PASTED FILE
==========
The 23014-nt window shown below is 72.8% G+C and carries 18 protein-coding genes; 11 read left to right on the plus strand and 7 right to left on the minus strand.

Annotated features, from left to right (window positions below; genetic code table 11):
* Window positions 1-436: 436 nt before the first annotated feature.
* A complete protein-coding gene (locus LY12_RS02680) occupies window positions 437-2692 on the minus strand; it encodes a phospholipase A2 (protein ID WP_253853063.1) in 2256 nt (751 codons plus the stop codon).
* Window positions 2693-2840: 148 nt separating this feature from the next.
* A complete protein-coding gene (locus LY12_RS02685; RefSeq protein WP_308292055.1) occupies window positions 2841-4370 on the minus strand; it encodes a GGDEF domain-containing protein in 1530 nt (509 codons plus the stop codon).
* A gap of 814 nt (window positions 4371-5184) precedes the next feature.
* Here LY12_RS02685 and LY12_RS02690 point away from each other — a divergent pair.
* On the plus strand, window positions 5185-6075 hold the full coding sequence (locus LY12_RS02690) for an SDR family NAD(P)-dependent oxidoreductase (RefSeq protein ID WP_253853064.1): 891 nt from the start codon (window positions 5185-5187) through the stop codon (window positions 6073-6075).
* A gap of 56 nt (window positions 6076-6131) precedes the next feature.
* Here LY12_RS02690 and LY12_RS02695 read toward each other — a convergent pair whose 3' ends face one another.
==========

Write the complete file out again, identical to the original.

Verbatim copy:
The 23014-nt window shown below is 72.8% G+C and carries 18 protein-coding genes; 11 read left to right on the plus strand and 7 right to left on the minus strand.

Annotated features, from left to right (window positions below; genetic code table 11):
* Window positions 1-436: 436 nt before the first annotated feature.
* A complete protein-coding gene (locus LY12_RS02680) occupies window positions 437-2692 on the minus strand; it encodes a phospholipase A2 (protein ID WP_253853063.1) in 2256 nt (751 codons plus the stop codon).
* Window positions 2693-2840: 148 nt separating this feature from the next.
* A complete protein-coding gene (locus LY12_RS02685; RefSeq protein WP_308292055.1) occupies window positions 2841-4370 on the minus strand; it encodes a GGDEF domain-containing protein in 1530 nt (509 codons plus the stop codon).
* A gap of 814 nt (window positions 4371-5184) precedes the next feature.
* Here LY12_RS02685 and LY12_RS02690 point away from each other — a divergent pair.
* On the plus strand, window positions 5185-6075 hold the full coding sequence (locus LY12_RS02690) for an SDR family NAD(P)-dependent oxidoreductase (RefSeq protein ID WP_253853064.1): 891 nt from the start codon (window positions 5185-5187) through the stop codon (window positions 6073-6075).
* A gap of 56 nt (window positions 6076-6131) precedes the next feature.
* Here LY12_RS02690 and LY12_RS02695 read toward each other — a convergent pair whose 3' ends face one another.